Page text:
The politics of polling: the report of the Committee on Polling and Digital Media

IMG_3616On 17 April, the House of Lords’ ad hoc Committee on Political Polling and Digital Media published a report, following its inquiry into the effects of political polling and digital media on politics. At an event organised by The Constitution Unit, Lord Lipsey, who chaired the Committee, discussed the report with a panel that consisted of Baroness Jay of Paddington, a Labour peer who served on the Committee; Will Jennings, of the University of Southampton; and Martin Boon, a professional pollster. Dave Busfield-Birch offers a summary of their comments.

Following an inquiry that took evidence from a variety of experts, industry professionals, and ministers, the Committee on Political Polling and Digital Media published its report on the subject on 17 April. The Constitution Unit organised an event to publicise the release of the report, which consisted of a panel discussion (summarised below) and a lively and interesting Q&A session. Committee Room 2 in the Palace of Westminster was full when Jennifer Hudson, Senior Lecturer in Political Behaviour at the UCL Constitution Unit, introduced the panel, on which she served as Chair. Lord Lipsey and Baroness Jay of Paddington introduced the report on behalf of the Committee. They were then followed by Will Jennings, Professor of Political Science at the University of Southampton, and Martin Boon, who provided the perspective of a professional pollster.

Lord Lipsey

As chair of the Committee, Lord Lipsey noted that he had enjoyed working on the inquiry that produced it, although he did acknowledge that the report was ‘slightly unusual’ in one key respect. Normally, parliamentary inquiries examine government policy, and the recommendations in their reports are aimed at influencing it. This report, however, had focused its attention on the workings of the polling and digital media industries and it is they who are the targets of most of its recommendations. One recommendation that was intended to influence government policy called for the Electoral Commission to have a wider statutory role in regulating and monitoring polling during election periods.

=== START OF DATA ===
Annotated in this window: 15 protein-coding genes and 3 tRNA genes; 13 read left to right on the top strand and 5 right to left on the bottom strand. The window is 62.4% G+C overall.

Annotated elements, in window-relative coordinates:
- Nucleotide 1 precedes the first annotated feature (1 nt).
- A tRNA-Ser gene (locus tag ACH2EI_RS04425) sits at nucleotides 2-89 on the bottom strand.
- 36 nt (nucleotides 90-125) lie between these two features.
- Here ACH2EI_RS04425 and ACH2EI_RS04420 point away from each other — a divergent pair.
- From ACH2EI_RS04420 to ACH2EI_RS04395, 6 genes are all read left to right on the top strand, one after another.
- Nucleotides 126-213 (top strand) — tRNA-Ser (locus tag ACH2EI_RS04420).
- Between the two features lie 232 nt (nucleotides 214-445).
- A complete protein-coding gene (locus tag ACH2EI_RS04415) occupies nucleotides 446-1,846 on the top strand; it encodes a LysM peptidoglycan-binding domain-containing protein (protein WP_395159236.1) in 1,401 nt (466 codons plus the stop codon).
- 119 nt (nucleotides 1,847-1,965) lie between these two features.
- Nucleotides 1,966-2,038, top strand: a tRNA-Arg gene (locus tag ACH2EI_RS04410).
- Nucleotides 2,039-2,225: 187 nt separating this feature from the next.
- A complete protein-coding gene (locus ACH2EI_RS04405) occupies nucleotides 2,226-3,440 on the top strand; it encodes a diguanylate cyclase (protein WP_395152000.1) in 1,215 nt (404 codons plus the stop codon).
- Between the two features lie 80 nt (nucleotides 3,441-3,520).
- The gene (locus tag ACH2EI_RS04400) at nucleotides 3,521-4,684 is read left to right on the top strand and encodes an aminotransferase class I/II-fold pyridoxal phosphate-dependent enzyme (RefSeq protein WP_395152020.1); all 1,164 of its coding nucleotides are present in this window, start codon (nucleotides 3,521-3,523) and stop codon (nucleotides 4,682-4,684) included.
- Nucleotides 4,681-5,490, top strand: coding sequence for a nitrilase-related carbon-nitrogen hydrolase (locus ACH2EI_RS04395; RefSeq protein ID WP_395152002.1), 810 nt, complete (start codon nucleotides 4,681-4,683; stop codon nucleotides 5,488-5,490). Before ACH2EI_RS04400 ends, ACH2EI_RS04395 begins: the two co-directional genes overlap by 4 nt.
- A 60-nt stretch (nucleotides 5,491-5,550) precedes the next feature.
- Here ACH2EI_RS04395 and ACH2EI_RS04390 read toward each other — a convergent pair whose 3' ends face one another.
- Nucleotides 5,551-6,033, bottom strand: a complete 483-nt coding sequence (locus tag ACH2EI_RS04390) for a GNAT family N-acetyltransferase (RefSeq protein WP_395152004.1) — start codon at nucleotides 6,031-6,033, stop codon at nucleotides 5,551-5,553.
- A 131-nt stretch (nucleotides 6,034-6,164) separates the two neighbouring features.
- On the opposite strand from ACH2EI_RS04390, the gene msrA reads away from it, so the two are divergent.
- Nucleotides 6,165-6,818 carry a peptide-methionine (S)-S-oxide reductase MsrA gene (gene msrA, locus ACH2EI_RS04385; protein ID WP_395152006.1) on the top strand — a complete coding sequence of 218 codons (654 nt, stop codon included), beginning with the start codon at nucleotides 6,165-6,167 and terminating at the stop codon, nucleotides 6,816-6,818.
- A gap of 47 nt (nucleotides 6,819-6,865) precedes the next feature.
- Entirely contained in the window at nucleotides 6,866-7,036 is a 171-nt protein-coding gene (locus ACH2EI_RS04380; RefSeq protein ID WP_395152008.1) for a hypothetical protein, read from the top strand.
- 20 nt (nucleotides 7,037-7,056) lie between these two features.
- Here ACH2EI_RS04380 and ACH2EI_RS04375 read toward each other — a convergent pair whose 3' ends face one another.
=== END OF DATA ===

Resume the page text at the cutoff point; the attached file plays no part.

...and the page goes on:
Lord Lipsey then went on to offer some background to the report, saying that it had partially been prompted by the existence of three big polling ‘bloopers’ in recent British political history. In 2015, polls had widely predicted a hung parliament; instead, the Conservatives secured a parliamentary majority. At the next general election in 2017, the Conservatives experienced an unexpected result in the opposite direction: where polls had predicted an increased majority for Theresa May, the voters delivered a hung parliament and a government that now relies on DUP support for its parliamentary majority. Finally, the referendum on leaving the European Union produced a vote for Brexit that the polls had largely failed to predict. Lord Lipsey was careful, however, to point out that despite these three unexpected results, people should be careful of jumping to conclusions about the state of the polling industry. The Committee found no statistical evidence that polls are getting worse internationally. However, he did warn that the failure of polls to predict three otherwise unexpected results in succession would mean that pollsters should expect ‘not to get much sleep’ during the next general election campaign. Continue reading

The Good Friday Agreement at 20: what’s next for Northern Ireland?

Alan_Rialto2 (1)Yesterday, in the first of two blogs on the Good Friday Agreement, Alan Whysall discussed where the Agreement had gone wrong and the benefits it has brought Northern Ireland since it was signed in April 1998. In this post, Alan looks at the future of the Agreement, a document he was involved in negotiating and implementing during his time as a civil servant at the Northern Ireland Office.

As conflict with the EU mounted over the Northern Ireland issue, some pro-Brexit voices in Great Britain began to argue that the Good Friday Agreement (‘the Agreement’) had ‘run its course’. They proposed no alternatives, however, for a position that broke a 20 year consensus in mainstream British politics.

Few in Northern Ireland, beyond established ultras, have gone so far. But some, predominantly unionists, argue in the short term for direct rule; some for changes to the mechanisms of the Agreement. There is also increasing talk of a border poll opening the way to a united Ireland.

Direct rule

Some see direct rule from Westminster as a good government safety net that Northern Ireland can fall back on, as in the past. From one perspective, it is remarkable that has not happened. Extraordinarily, no one has been in charge of government for over a year, as though having government is discretionary. The civil service carries out the administration on the basis of established policy, in a legal quagmire.

Nonetheless the British government has resisted the temptation to reinstate full-blown direct rule. This is understandable, as its own role would be seriously contested, given its dependence on the DUP for a Commons majority; so would the role the Agreement foresees for the Irish government. Most damagingly, it might be seen as the end of efforts to revive the institutions, unleash further negativity and probably drive the best people from politics. Direct rule, once turned on, is hard to turn off.